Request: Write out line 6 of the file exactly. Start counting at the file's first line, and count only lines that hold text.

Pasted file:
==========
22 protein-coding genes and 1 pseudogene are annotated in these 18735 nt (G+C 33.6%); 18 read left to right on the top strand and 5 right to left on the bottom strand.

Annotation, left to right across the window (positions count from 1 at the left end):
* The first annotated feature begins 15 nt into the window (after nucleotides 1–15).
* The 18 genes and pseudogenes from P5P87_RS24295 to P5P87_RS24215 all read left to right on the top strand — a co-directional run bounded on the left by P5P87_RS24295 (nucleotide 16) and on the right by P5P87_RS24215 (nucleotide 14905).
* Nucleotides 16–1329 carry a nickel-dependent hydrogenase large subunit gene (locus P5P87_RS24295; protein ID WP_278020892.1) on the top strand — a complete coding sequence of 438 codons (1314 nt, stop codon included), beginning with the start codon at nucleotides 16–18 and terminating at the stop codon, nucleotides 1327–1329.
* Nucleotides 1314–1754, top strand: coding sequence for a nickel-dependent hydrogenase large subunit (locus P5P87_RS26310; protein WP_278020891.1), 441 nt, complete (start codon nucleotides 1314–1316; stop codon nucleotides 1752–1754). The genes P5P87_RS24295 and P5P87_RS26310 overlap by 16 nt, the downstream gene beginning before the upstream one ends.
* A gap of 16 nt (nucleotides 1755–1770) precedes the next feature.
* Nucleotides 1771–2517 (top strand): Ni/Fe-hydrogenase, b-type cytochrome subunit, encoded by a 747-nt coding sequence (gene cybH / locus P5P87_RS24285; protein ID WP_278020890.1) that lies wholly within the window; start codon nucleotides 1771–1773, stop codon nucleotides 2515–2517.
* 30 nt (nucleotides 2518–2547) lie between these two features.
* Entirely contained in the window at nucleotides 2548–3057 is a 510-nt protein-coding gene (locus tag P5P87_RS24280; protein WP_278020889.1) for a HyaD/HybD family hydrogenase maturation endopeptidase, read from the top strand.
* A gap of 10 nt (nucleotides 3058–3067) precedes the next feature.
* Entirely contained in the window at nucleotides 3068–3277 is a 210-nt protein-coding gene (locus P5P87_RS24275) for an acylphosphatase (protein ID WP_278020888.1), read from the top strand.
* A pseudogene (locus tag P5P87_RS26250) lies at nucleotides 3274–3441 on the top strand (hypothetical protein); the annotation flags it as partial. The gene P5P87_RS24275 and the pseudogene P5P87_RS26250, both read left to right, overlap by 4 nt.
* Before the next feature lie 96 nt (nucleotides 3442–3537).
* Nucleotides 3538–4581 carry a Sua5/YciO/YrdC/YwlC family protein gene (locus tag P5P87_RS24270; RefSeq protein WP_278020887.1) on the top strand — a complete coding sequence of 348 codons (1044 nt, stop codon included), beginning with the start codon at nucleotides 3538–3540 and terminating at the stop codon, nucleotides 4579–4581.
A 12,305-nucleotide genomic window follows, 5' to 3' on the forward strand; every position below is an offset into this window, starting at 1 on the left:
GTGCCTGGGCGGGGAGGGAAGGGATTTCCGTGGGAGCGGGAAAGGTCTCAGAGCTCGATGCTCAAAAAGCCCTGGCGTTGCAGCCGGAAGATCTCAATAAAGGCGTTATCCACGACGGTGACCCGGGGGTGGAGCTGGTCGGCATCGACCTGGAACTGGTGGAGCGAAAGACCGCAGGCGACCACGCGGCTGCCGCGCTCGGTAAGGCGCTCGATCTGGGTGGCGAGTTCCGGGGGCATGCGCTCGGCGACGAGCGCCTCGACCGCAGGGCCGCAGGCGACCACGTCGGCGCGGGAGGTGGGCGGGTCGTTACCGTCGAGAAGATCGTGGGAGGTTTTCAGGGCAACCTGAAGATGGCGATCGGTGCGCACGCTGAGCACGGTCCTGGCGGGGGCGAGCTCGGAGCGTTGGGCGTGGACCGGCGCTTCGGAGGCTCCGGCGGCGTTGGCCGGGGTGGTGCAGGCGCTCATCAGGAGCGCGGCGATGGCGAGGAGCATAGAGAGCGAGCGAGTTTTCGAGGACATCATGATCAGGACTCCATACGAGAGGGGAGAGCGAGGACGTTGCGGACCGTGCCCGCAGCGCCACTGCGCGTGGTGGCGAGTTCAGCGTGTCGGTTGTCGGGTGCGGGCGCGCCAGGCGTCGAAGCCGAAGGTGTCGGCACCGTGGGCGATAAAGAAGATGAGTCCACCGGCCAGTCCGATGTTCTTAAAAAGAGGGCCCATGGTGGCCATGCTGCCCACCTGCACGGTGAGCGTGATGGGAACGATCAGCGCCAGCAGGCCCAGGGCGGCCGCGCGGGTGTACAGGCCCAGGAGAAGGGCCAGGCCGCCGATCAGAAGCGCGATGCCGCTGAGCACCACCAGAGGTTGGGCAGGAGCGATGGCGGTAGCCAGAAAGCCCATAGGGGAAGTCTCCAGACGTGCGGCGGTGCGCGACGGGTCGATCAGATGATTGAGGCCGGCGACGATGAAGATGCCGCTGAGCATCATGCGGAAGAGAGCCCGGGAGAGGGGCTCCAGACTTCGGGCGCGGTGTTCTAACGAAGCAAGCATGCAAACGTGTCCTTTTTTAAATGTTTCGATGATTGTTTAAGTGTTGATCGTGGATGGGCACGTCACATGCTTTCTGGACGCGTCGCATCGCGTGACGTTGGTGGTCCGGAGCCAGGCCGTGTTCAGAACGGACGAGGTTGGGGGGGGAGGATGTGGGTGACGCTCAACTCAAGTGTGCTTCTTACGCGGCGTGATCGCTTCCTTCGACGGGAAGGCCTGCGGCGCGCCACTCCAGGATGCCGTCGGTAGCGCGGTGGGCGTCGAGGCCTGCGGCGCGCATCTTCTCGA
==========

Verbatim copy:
* Nucleotides 1314–1754, top strand: coding sequence for a nickel-dependent hydrogenase large subunit (locus P5P87_RS26310; protein WP_278020891.1), 441 nt, complete (start codon nucleotides 1314–1316; stop codon nucleotides 1752–1754). The genes P5P87_RS24295 and P5P87_RS26310 overlap by 16 nt, the downstream gene beginning before the upstream one ends.